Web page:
Is on-demand CRM better than an on-premises solution? - No

Security, cost, integration and speed are key issues

Despite hosted hype, on-premise CRM remains relevant.

Face-off: Pros of on-demand CRM

These organizations tend to have rapidly changing business processes -- along with a host of legacy applications or third-party solutions that need to be integrated with the hosted solution.

On-premise solutions make it simpler for customers to integrate their own proven business processes, procedures, data and analytical solutions in the applications, thereby ensuring a better fit with their business.

Many hosted-software providers guarantee that customers can be up and running in 90 days; this is a compelling claim given that industry standards for implementing complex business systems ranges from months to years. There are two common challenges with this streamlined approach.

First, the "quick start" implementation generally leaves little room for real configuration of the system and may even exclude common difficult tasks, such as converting your data from your existing solution.

Second, the implementations do not generally give the organization enough time to learn about the application. Technology evolves faster than most human beings, and employees need time to work through complex business processes, especially the pitfalls and black holes during customer transitions across departments.

The streamlined approach will load some data and configure the application to support some corporate terminology, but will not typically include more complex data conversion, business-process implementation, custom analytical reporting, or integration with key legacy or third-party applications.

Cost is the leading reason organizations select a hosted vs. an on-premise solution. Paying per user per month can, in the short run, be an economic way of enabling an organization to get access to sophisticated functionality without the complexity required to install and maintain the solution.

But CRM and ERP solutions are not discarded quickly. The typical break-even threshold for hosted vs. on-premise solutions is between two and three years. In a recent comparison of several hosted vs. on-premise providers, the hosted solution was 1.5 times more expensive over a three-year term than a corresponding on-premise solution.

We typically encourage customers to evaluate the total cost of ownership over a three- to four-year term. That includes hardware and internal staff support and various financing options that enable customers to finance all project costs -- software, services and hardware -- over a fixed term that results in the customer owning the implementation when it ends.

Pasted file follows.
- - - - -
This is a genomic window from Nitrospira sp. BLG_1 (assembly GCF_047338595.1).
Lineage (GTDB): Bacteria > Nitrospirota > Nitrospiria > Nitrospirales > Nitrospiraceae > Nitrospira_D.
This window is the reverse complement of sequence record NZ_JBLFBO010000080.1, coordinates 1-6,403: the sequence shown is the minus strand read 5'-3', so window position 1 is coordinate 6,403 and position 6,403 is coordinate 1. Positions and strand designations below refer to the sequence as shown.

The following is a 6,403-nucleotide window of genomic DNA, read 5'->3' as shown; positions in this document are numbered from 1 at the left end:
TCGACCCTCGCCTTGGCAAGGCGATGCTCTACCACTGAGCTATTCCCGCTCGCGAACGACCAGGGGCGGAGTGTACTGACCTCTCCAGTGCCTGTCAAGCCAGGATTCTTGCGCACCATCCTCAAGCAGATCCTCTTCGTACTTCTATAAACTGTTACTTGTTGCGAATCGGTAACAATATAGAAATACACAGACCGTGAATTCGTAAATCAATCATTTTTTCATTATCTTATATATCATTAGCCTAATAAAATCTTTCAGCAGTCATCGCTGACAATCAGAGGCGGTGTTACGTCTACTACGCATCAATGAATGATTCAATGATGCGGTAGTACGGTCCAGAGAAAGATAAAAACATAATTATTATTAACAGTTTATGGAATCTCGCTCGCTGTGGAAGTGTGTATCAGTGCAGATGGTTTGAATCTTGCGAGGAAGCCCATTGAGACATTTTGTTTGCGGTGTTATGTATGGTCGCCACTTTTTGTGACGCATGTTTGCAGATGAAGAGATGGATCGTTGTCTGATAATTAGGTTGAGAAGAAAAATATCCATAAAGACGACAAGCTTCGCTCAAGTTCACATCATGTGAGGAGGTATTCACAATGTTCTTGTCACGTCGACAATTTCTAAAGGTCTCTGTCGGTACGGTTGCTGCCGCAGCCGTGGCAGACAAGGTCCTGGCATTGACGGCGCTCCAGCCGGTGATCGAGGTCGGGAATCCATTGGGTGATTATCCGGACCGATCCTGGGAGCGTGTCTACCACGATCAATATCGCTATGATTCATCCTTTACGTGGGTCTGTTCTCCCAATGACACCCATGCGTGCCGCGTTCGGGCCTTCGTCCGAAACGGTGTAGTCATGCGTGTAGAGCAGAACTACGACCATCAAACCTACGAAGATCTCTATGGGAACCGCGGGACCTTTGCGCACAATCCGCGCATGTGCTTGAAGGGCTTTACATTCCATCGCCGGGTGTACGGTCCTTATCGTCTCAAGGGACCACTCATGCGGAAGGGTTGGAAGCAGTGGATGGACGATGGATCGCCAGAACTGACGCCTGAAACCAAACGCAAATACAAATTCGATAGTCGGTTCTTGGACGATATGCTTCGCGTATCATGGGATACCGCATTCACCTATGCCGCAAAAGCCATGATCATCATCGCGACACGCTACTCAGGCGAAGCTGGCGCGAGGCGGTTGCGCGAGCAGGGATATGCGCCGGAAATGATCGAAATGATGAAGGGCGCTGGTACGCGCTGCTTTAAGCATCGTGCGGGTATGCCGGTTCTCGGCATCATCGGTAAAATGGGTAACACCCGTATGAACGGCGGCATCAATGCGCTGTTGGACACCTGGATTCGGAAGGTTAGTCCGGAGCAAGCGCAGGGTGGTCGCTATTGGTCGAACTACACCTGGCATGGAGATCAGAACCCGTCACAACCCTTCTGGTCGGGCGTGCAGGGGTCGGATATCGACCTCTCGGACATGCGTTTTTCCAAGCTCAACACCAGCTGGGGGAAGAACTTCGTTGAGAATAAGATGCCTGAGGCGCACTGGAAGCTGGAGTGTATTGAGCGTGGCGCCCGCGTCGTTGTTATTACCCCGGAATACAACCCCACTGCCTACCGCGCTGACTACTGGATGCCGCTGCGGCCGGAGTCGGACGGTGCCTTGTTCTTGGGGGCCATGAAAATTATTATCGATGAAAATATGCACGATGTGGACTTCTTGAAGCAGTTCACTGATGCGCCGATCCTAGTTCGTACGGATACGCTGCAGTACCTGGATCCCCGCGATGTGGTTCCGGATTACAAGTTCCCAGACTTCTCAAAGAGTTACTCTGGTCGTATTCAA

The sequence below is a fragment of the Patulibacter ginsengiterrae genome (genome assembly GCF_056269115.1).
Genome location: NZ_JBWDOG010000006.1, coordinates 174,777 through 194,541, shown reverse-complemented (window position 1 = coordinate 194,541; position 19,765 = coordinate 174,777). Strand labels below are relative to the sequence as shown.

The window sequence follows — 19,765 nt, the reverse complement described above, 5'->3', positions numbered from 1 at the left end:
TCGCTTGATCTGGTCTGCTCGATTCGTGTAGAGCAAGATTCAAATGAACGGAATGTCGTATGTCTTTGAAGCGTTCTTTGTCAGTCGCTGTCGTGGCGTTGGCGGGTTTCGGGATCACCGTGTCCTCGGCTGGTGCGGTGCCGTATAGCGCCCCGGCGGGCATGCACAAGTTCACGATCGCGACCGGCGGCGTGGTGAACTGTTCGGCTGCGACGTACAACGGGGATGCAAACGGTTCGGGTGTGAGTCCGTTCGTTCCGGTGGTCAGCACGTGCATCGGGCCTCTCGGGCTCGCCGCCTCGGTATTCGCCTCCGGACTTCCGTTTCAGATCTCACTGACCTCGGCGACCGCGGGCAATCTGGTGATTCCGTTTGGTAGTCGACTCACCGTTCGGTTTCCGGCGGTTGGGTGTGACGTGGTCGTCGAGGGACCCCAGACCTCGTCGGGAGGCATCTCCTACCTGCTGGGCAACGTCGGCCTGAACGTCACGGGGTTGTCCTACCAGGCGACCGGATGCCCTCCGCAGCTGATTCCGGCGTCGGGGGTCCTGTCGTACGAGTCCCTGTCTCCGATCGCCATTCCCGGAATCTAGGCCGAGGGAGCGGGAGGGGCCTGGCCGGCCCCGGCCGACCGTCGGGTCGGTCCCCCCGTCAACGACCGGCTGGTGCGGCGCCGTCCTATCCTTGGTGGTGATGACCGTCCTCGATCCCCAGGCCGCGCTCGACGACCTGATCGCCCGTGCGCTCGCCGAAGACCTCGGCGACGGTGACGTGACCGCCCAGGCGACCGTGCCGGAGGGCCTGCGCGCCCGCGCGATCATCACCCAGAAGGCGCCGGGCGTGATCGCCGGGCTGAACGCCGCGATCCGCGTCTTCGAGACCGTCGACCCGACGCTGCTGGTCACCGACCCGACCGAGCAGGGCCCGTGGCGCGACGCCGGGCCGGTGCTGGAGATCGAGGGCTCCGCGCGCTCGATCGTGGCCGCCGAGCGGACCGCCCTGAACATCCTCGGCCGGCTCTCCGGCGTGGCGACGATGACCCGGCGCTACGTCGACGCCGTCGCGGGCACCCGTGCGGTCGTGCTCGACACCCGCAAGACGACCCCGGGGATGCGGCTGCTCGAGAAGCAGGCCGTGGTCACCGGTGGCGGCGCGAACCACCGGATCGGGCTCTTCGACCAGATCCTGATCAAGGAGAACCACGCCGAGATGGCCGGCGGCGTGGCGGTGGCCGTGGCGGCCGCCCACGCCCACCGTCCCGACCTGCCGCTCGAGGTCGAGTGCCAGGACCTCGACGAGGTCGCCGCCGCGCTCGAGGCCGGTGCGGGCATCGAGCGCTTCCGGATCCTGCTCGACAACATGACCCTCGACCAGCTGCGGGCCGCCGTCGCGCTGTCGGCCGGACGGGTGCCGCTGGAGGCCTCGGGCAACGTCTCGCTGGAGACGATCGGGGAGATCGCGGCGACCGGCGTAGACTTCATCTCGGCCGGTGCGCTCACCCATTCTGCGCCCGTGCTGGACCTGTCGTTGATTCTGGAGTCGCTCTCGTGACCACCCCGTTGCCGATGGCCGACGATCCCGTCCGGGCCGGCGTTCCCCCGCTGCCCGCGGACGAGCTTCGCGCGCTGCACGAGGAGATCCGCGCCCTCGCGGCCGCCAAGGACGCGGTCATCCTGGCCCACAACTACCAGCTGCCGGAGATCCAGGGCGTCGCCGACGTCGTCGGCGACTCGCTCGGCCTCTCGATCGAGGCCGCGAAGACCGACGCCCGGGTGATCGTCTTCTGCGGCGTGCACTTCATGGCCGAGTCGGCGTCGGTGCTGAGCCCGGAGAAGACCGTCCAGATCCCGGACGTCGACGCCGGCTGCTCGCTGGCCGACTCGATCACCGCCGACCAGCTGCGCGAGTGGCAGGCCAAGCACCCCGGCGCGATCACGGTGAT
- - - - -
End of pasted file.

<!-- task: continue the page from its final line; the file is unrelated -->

One of the key reasons not to consider a hosted solution is integration. Traditionally, hosted vendors have provided limited integration options -- usually in the form of batch data loads and exports. While this has improved significantly, on-premise solutions still hold the upper hand when it comes to more extensive and batch integrations.

Solutions installed on premises offer a multitude of integration options -- directly with the database (ODBC, OLE DB), through middleware (BizTalk) or through the application layer (COM, Web services). Some on-premise applications even offer advanced business process workflow tools for managing application processes and integrating data from external applications into the core CRM or ERP solution.

One of the biggest issues with hosted solutions is what happens at the end of the contract. Most of the hosted-application providers offer the option for customers to receive a backup of their data, which, without some other application -- whether hosted or on-premise -- does not provide immediate accessibility. This is one of the greatest advantages of on-premise products: Even when the organization stops paying for support and maintenance, the software license provides the ability to continue using the application uninterrupted. Many customers with complex integrations and analytical reporting opt for an on-premise solution based solely on this fact.

So what is the right answer for your organization? Ultimately, it comes down to a question of business complexity and ROI. While products such as make it simple for organizations to get up and running quickly, there is still a thriving market for on-premise vendors who can provide advanced functionality that can be adapted to support each client's best practices.

Richard R. Smith is the vice president of CRM strategy for Green Beacon Solutions in Watertown, Mass.

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